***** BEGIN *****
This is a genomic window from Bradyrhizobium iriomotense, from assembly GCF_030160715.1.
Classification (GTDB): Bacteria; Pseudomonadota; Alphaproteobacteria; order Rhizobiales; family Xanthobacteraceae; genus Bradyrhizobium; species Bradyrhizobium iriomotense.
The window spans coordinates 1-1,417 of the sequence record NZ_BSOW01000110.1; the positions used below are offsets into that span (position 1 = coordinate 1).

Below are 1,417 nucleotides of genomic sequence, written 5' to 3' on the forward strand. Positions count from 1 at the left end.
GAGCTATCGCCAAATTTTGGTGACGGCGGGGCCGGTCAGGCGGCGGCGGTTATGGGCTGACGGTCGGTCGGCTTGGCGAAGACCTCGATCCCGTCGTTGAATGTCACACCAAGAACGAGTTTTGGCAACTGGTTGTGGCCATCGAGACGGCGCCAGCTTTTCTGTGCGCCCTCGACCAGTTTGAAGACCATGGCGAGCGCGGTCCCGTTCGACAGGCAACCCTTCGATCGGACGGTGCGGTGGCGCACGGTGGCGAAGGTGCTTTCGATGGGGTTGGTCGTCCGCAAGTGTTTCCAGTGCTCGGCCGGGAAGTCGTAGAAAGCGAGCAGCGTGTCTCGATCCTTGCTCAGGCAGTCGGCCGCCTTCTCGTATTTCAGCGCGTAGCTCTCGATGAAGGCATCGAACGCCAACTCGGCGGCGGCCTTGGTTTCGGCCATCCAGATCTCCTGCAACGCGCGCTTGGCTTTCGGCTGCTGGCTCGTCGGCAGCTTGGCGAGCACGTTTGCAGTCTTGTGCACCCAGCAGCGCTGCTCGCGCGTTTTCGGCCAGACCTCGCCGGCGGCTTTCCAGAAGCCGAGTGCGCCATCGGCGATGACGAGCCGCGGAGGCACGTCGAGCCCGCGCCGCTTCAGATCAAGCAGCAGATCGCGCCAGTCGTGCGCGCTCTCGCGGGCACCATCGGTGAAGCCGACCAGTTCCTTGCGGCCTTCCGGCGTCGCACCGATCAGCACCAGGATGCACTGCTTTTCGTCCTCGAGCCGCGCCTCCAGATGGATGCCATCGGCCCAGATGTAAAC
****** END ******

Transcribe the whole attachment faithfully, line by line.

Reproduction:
This is a genomic window from Bradyrhizobium iriomotense, from assembly GCF_030160715.1.
Classification (GTDB): Bacteria; Pseudomonadota; Alphaproteobacteria; order Rhizobiales; family Xanthobacteraceae; genus Bradyrhizobium; species Bradyrhizobium iriomotense.
The window spans coordinates 1-1,417 of the sequence record NZ_BSOW01000110.1; the positions used below are offsets into that span (position 1 = coordinate 1).

Below are 1,417 nucleotides of genomic sequence, written 5' to 3' on the forward strand. Positions count from 1 at the left end.
GAGCTATCGCCAAATTTTGGTGACGGCGGGGCCGGTCAGGCGGCGGCGGTTATGGGCTGACGGTCGGTCGGCTTGGCGAAGACCTCGATCCCGTCGTTGAATGTCACACCAAGAACGAGTTTTGGCAACTGGTTGTGGCCATCGAGACGGCGCCAGCTTTTCTGTGCGCCCTCGACCAGTTTGAAGACCATGGCGAGCGCGGTCCCGTTCGACAGGCAACCCTTCGATCGGACGGTGCGGTGGCGCACGGTGGCGAAGGTGCTTTCGATGGGGTTGGTCGTCCGCAAGTGTTTCCAGTGCTCGGCCGGGAAGTCGTAGAAAGCGAGCAGCGTGTCTCGATCCTTGCTCAGGCAGTCGGCCGCCTTCTCGTATTTCAGCGCGTAGCTCTCGATGAAGGCATCGAACGCCAACTCGGCGGCGGCCTTGGTTTCGGCCATCCAGATCTCCTGCAACGCGCGCTTGGCTTTCGGCTGCTGGCTCGTCGGCAGCTTGGCGAGCACGTTTGCAGTCTTGTGCACCCAGCAGCGCTGCTCGCGCGTTTTCGGCCAGACCTCGCCGGCGGCTTTCCAGAAGCCGAGTGCGCCATCGGCGATGACGAGCCGCGGAGGCACGTCGAGCCCGCGCCGCTTCAGATCAAGCAGCAGATCGCGCCAGTCGTGCGCGCTCTCGCGGGCACCATCGGTGAAGCCGACCAGTTCCTTGCGGCCTTCCGGCGTCGCACCGATCAGCACCAGGATGCACTGCTTTTCGTCCTCGAGCCGCGCCTCCAGATGGATGCCATCGGCCCAGATGTAAAC